(Unless of course the purpose of the meeting is business, don’t get excited Yulbizzers ;) )

It’s in the tone and it’s part of a pattern (or lack thereof). When Sylvain Twitters about his company looking for a job candidate, he’s reaching out to his tribe, to his friends and colleagues. You know he’ll be happy to give a hand in turn when he can, you know he’ll give credit, mention partners and cite sources. He’s using the technology to enhance the social aspect. When Bubba links to his most recent ad-ridden post, without any comment and you see he’s got 666 friends, you have to wonder if the tone is right.

When Chris uses his networks, pushes on every side, uses his influence. He’s promoting ideas, communities, standards, issues. He’s trying to find solutions, he’s reaching out to others to make something bigger happen, he’s working on something that has value to him and to others. When Bubba uses his network to promote the conference tickets for which he’s getting a commission… Wrong tone, wrong pattern.

When Alex links about every article his coworking space is in. He’s not trying to optimize revenue, to get more suckers to pay. He’s brimming with pride about the community space he’s building, he’s sharing the joy. Intent, tone.

It’s not that complicated and we used to all do it. Now more and more of us—hopefully it’s still us—are losing sight of that. Sure, I could just opt out of it, I could unfriend the “offenders” but that sucks, it’s turning away and forgetting the good thing we had.

As people are going green, organic, bio, locally grown, slow food, carbon neutral, low impact, etc. Our web is going the opposite way, it’s going money grabbing, corporate, marketed, optimized, sanitized. As we realize how polluted we made our backyard we are polluting the virtual meeting place we just found.

My web was organic and I want it that way again.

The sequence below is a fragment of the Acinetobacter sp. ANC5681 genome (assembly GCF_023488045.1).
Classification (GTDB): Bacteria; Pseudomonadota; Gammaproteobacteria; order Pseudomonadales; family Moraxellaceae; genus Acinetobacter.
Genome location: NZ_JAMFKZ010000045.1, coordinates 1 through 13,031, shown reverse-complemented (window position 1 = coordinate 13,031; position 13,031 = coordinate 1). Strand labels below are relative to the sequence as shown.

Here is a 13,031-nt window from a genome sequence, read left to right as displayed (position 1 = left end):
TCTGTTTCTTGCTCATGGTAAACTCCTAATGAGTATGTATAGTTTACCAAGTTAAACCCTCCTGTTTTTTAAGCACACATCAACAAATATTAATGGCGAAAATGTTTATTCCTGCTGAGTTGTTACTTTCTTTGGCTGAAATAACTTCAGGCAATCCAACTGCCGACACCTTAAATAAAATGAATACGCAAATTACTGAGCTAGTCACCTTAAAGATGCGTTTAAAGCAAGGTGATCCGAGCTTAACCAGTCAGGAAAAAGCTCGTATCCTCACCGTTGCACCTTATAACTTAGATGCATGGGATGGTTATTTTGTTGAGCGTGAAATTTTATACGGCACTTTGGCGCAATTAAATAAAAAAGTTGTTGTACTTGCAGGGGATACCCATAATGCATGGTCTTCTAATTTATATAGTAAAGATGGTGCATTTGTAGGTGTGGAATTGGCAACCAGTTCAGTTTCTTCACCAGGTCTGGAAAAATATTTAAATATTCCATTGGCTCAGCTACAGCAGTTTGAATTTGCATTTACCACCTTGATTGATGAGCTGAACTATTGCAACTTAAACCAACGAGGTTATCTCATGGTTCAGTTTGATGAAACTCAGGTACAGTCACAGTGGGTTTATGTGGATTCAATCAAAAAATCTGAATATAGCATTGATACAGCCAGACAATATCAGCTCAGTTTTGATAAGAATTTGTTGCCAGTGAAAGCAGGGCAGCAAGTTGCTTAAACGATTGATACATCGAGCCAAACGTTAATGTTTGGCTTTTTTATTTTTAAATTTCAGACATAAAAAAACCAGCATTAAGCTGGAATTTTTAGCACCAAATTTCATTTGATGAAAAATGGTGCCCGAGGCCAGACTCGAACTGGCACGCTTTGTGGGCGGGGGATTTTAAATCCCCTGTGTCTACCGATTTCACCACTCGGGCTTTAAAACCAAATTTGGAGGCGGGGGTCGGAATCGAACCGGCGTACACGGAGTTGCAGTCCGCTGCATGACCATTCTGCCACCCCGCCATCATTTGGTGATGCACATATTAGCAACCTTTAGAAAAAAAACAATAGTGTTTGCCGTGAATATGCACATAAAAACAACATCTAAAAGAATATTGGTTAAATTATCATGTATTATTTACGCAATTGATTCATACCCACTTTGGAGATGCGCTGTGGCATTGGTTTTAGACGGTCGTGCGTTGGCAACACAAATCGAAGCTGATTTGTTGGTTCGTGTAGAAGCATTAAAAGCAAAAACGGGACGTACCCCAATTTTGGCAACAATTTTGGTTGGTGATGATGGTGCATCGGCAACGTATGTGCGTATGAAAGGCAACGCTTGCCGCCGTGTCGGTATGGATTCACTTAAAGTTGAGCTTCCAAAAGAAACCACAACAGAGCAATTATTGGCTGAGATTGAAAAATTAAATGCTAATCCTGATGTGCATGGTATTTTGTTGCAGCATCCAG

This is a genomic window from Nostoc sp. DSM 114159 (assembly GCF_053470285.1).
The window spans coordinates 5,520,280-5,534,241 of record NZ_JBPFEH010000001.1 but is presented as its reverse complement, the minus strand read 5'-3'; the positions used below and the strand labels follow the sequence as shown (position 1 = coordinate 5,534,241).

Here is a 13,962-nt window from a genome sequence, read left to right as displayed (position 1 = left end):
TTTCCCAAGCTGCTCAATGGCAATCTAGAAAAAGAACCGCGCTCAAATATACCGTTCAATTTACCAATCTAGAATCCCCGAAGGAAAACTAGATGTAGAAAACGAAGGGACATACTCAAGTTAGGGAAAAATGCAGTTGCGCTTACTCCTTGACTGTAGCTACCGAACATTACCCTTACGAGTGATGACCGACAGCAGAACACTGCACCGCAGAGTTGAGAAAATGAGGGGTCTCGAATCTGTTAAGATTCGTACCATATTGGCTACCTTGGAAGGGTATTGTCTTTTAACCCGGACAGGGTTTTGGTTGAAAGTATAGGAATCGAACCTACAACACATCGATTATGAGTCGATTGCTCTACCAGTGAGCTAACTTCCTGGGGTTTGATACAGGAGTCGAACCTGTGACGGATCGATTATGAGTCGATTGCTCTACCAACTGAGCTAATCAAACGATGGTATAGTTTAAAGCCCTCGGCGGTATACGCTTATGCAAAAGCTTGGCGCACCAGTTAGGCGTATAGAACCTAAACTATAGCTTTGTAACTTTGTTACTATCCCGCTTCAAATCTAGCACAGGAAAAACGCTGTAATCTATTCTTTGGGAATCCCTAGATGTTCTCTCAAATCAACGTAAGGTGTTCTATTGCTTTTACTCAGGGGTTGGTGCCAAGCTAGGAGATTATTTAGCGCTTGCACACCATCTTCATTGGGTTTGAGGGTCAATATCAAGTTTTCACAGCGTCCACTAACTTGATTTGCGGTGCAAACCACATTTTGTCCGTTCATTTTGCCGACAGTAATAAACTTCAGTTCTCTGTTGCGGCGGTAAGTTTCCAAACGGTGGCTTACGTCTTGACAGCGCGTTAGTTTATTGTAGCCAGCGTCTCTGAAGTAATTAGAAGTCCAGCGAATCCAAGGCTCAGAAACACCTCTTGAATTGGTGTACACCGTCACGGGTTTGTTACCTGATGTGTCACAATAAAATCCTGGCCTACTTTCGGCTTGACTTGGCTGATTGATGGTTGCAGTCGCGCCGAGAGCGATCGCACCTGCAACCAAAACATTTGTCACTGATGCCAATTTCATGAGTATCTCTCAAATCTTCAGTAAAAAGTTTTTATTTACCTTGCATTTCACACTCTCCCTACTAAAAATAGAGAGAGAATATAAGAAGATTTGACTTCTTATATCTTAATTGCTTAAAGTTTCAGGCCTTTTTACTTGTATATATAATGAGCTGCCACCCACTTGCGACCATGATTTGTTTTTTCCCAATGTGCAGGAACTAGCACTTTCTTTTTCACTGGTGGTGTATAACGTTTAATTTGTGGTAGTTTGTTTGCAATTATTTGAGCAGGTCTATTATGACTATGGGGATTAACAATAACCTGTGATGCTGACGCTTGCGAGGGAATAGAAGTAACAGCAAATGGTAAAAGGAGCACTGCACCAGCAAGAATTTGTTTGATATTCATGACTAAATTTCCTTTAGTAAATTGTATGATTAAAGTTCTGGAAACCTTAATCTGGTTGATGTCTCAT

[Update] Should have posted this when I wrote it Saturday because now the same Sylvain beats me to it and mentions the Ethic of reciprocity.


Sylvain Carle October 23, 2007

Let’s just agree that I wrote the cliffs notes version of your long and insightful post ;-)

We must be in the zeitgeist.

Martine October 23, 2007

I’m standing up at my desk, clapping.

Well thought out and expressed, and most of all, done with the best intentions. Hope you’re being heard.

hugh October 23, 2007

now i feel better about maxing out at the 20-readers-a-day level cause I can’t be arsed to worry about how to up my seo, write things most people want to read (ie. top ten reasons leopard will rock your world or hit rock bottom), and pull in the big adsense bucks (all 7 dollars and 47 cents of them).

more thoughts on this to come, but keep in mind part of the “problem” is that more people have arrived on planet social media, and with them come all the problems and benefits of the rest of the universe.

Ella October 23, 2007

word, sing it brotha!

Mark Goren October 24, 2007

Is there such thing as starting a virtual slow clap? If so, that’s me you hear clapping.


karl October 25, 2007

*smile* moment of blues? :)

Patrick October 25, 2007

Thx guys!

Mark: lol

Karl: We’re not all as zen as you are ;)

Blork October 25, 2007

But you know… maybe we bring this on ourselves. As online social networking becomes more and more pervasive, the subtext of the message is that our “value” lies in how connected we are.

Look at Facebook apps like “Touch Graph Photos,” where you get this crazy java-based mesh, kinda like a dynamic mind map, that shows how you, all your contacts, and your contacts’ contacts, are connected. People are eating that stuff up.

So in many ways, the goddam “Web 2.0” has created a culture of connecto-narcissism (you can quote me on that). Forget about the old days when you were valued according to your looks. Now you’re valued according to the size and quality of your Facebook and Myspace friends lists.

Patrick October 26, 2007

I see “connecto-narcissim” as a different issue. It’s a more severe addiction, not profiteering.

Comments closed